Legislation could make Springsteen tickets much cheaper
You’d be hard pressed to find a Toronto music lover who’s a fan of Ticketmaster. On top of the astronomical service fees, the ticketing behemoth was exposed a year and a half ago for withholding large blocks of tickets to a Bruce Springsteen concert and then selling them at majorly inflated prices through its subsidiary, TicketsNow.
The underhanded tactic led to two class-action lawsuits and the introduction in April 2009 of the Ticket Speculation Act, which would make it illegal for Ticketmaster to resell its own tickets through another company at a higher price. The bill has reached its second reading in the Ontario legislature; compared to most legislation, it’s moving at a snail’s pace.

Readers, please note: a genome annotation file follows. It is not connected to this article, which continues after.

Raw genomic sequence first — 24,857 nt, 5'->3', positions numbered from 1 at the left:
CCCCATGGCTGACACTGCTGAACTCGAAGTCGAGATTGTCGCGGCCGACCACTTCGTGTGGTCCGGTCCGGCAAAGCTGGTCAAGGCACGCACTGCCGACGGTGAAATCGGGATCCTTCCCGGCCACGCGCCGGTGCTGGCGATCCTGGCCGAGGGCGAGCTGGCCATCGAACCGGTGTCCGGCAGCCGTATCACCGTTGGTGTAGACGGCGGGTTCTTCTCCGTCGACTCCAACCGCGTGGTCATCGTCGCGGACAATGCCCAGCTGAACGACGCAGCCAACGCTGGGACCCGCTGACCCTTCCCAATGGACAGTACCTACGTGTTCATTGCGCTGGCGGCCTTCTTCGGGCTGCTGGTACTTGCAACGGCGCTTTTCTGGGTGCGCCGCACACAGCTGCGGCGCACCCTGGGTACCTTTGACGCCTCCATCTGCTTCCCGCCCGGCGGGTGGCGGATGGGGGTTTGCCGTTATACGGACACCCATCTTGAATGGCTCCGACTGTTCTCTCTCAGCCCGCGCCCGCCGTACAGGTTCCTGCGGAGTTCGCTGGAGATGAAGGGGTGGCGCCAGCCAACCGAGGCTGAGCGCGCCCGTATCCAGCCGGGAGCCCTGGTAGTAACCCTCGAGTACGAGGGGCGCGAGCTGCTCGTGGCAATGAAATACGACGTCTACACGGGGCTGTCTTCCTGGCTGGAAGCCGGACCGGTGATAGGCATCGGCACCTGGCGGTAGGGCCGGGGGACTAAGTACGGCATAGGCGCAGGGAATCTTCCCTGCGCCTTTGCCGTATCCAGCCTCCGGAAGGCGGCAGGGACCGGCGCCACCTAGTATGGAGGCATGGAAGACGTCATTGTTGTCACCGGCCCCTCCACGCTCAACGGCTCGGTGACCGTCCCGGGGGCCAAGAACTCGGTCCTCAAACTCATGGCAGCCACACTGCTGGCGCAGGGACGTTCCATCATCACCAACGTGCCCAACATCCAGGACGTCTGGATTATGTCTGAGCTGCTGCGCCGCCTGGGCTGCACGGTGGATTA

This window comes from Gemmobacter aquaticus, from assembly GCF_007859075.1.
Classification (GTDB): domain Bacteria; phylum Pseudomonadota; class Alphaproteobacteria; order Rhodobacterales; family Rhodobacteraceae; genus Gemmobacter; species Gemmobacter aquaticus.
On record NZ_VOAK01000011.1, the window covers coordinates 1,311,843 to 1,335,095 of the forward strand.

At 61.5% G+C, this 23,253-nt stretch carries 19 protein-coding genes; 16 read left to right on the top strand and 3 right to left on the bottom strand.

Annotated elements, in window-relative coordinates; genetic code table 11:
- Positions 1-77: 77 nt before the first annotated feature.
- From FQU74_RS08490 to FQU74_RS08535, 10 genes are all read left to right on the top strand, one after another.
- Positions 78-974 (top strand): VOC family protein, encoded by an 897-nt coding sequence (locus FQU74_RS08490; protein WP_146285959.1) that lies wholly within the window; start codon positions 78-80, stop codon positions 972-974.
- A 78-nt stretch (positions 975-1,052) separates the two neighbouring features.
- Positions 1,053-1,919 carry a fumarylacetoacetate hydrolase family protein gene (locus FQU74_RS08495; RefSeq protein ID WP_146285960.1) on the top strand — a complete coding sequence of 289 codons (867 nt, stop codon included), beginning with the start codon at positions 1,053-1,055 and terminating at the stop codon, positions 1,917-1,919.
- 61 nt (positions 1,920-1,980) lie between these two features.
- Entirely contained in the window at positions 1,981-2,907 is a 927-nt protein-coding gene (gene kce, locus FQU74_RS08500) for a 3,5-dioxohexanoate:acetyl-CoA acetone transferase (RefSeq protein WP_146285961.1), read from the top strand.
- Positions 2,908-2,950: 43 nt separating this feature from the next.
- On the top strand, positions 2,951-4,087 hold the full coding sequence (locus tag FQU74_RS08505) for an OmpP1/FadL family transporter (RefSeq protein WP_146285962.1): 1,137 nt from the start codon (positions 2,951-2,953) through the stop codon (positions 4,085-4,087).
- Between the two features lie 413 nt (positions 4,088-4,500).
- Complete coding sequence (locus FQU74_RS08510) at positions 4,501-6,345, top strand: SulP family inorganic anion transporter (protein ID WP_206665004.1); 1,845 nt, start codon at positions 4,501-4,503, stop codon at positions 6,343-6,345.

So why is a law designed to protect the happy concert-going consumer being held up? Attorney General Chris Bentley says it’s partly because the government wants to make sure the bill’s language doesn’t unfairly target legal business transactions. Bentley is hopeful they can get it through for Christmas, which means that should The Boss bless us with his presence in the coming year, we can expect to pay $130 for the honour, instead of $500. What a steal.